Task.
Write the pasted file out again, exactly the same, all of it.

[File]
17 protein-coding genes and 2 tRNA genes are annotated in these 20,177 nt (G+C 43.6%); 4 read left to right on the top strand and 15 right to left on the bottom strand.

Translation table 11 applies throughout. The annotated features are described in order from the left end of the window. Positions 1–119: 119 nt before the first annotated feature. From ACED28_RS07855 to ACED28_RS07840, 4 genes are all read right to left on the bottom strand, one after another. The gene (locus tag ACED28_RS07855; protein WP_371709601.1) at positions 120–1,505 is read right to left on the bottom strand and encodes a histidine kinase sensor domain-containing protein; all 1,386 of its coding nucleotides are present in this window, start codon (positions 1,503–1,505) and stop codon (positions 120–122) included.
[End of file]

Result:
17 protein-coding genes and 2 tRNA genes are annotated in these 20,177 nt (G+C 43.6%); 4 read left to right on the top strand and 15 right to left on the bottom strand.

Translation table 11 applies throughout. The annotated features are described in order from the left end of the window. Positions 1–119: 119 nt before the first annotated feature. From ACED28_RS07855 to ACED28_RS07840, 4 genes are all read right to left on the bottom strand, one after another. The gene (locus tag ACED28_RS07855; protein WP_371709601.1) at positions 120–1,505 is read right to left on the bottom strand and encodes a histidine kinase sensor domain-containing protein; all 1,386 of its coding nucleotides are present in this window, start codon (positions 1,503–1,505) and stop codon (positions 120–122) included.